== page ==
Link, J., Jahn, D., Schmitt, J., Göb, E., Baar, J., Ortega, S., Benavente, R., and Alsheimer, M. (2013). The meiotic nuclear lamina regulates chromosome dynamics and promotes efficient homologous recombination in the mouse. PLoS Genet. 9, e1003261.

    Kracklauer, M.P., Link, J., and Alsheimer, M. (2013). LINCing the Nuclear Envelope to Gametogenesis. Curr. Top. Dev. Biol. 102, 127-157.


    Fraune J., Alsheimer, M., Volff, J.N., Busch, K., Fraune, S., Bosch, T.C.G., and Benavente, R. (2012). Hydra meiosis reveals unexpected conservation of structural synaptonemal complex proteins across metazoans. Proc. Natl. Acad. Sci. USA 109, 16588-16593.

    Jahn, D., Schramm, S., Schnölzer, M., Heilmann, C.J., de Koster, C.G., Schütz, W., Benavente, R., and Alsheimer, M. (2012). A truncated lamin A in the Lmna (-/-) mouse line: Implications for the understanding of laminopathies. Nucleus 3, 463-474.

    Fraune, J., Schramm, S., Alsheimer, M., and Benavente, R. (2012). The mammalian synaptonemal complex: Protein components, assembly and role in meiotic recombination. Exp. Cell Res. 318, 1340-1346.


    Göb, E., Meyer-Natus, E., Benavente, R., and Alsheimer, M. (2011). Expression of individual mammalian Sun1 isoforms depends on the cell type. Commun. Integr. Biol. 4, 440-442.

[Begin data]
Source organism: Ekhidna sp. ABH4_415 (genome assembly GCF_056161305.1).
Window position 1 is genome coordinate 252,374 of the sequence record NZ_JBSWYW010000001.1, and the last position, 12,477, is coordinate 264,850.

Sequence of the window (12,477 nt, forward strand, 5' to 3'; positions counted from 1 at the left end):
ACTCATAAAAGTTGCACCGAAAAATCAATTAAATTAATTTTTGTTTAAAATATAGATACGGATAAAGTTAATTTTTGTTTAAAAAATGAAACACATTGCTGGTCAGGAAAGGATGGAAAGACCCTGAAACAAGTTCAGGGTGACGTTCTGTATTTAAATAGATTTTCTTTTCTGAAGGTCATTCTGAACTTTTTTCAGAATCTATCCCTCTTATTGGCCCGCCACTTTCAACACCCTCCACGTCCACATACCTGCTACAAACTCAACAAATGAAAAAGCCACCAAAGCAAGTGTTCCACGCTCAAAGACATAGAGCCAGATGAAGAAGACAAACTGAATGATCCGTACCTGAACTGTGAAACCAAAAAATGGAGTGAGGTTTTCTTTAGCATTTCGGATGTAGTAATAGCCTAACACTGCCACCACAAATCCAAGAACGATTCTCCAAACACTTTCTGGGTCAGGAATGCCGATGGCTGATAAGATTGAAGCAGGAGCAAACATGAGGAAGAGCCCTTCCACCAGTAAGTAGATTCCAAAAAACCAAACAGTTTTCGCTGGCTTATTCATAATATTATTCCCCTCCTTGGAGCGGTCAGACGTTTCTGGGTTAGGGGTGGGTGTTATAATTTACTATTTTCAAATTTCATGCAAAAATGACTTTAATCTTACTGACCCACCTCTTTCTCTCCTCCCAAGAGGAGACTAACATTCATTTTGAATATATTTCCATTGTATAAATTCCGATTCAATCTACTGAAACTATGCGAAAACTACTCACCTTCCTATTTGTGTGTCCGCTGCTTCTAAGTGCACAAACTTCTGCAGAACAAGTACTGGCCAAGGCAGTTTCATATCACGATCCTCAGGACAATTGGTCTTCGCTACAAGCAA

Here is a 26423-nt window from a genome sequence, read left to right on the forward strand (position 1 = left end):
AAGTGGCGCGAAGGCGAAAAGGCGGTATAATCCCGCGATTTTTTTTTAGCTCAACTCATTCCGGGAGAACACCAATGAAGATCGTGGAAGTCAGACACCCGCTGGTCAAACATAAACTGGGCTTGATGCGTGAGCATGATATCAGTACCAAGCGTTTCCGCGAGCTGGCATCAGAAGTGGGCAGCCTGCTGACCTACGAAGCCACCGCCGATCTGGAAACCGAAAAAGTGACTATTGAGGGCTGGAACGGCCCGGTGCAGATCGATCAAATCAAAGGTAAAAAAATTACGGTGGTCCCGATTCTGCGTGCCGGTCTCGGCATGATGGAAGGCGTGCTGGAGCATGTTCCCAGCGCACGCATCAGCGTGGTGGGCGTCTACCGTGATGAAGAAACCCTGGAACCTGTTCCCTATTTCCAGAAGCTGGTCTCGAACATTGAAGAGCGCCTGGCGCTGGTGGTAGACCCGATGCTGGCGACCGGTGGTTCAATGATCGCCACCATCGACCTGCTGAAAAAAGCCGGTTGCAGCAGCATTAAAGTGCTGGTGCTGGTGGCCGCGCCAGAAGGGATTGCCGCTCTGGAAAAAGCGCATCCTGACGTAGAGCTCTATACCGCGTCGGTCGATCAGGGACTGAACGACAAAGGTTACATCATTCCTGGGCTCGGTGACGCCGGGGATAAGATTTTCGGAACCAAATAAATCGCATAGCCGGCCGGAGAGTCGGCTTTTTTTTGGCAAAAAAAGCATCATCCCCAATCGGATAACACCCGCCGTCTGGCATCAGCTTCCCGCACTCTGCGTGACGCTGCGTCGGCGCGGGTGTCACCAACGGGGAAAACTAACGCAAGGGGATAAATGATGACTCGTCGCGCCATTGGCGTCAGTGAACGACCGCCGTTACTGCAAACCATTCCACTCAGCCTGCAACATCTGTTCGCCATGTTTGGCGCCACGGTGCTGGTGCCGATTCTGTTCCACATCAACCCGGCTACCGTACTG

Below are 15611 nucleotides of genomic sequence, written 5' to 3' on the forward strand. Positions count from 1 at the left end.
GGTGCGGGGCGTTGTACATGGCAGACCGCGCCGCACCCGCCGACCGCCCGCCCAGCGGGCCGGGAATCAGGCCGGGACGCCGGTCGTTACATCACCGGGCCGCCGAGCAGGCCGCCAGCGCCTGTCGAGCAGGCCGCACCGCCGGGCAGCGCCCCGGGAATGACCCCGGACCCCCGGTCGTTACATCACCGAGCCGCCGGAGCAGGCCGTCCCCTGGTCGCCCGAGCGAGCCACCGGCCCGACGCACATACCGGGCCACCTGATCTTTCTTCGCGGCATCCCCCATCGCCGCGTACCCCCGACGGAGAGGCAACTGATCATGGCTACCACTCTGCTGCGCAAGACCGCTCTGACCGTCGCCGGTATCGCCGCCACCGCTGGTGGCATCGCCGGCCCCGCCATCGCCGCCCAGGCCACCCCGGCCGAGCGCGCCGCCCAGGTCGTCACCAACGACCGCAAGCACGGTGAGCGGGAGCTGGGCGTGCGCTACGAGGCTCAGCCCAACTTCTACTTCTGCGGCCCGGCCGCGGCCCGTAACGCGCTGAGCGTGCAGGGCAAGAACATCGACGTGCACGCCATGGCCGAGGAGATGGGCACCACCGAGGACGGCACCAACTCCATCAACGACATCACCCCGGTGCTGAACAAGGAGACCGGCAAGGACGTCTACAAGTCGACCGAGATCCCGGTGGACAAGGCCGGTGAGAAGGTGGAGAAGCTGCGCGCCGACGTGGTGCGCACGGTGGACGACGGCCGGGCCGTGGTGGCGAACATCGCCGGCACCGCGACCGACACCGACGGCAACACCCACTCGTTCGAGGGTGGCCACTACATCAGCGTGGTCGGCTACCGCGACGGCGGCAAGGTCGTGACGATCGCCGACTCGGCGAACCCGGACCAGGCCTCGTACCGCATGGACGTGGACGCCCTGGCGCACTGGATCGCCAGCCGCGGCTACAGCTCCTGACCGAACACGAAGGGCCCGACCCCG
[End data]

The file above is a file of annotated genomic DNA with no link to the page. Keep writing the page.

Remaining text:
Schramm, S., Fraune, J., Naumann, R., Hernandez-Hernandez, A., Höög, C., Cooke, H. J., Alsheimer, M., and Benavente, R. (2011). A novel mouse synaptonemal complex protein is essential for loading of central element proteins, recombination and fertility. PLoS Genet. 7, e1002088.

    Alsheimer, M., Jahn, D. Schramm, S., and Benavente, R. (2011). Nuclear lamins in mammalian spermatogenesis. In Epigenetics and Human Reproduction, S. Rousseaux and S. Khochbin eds. (Berlin Heidelberg, Germany: Springer-Verlag), pp. 279-288.


    Göb, E., Schmitt, J., Benavente, R., and Alsheimer, M. (2010). Mammalian sperm head formation involves different polarization of two novel LINC complexes. PLoS ONE 5, e12072.

    Jahn, D., Schramm, S., Benavente, R., and Alsheimer, M. (2010). Dynamic properties of meiosis-specific lamin C2 and its impact on nuclear envelope integrity. Nucleus 1, 273-283.

    Alsheimer, M., Baier, A., Schramm, S., Schütz, W., and Benavente, R. (2010). Synaptonemal complex protein SYCP3 exists in two isoforms showing different conservation in mammalian evolution. Cytogenet. Genome Res. 128, 162-168.


    Adelfalk, C., Janschek, J., Revenkova, E., Liebe, B., Göb, E., Alsheimer, M., Benavente, R., de Boer, E., Novak, I., Höög, C., Scherthan, H., and Jessberger, R. (2009). Cohesin SMC1 protects telomeres in meiocytes. J. Cell Biol. 187, 185-199.

    Winkel, K., Alsheimer, M., Öllinger, R., and Benavente, R. (2009). Protein SYCP2 provides a link between transverse filaments and lateral elements of mammalian synaptonemal complexes. Chromosoma: 118, 259-267.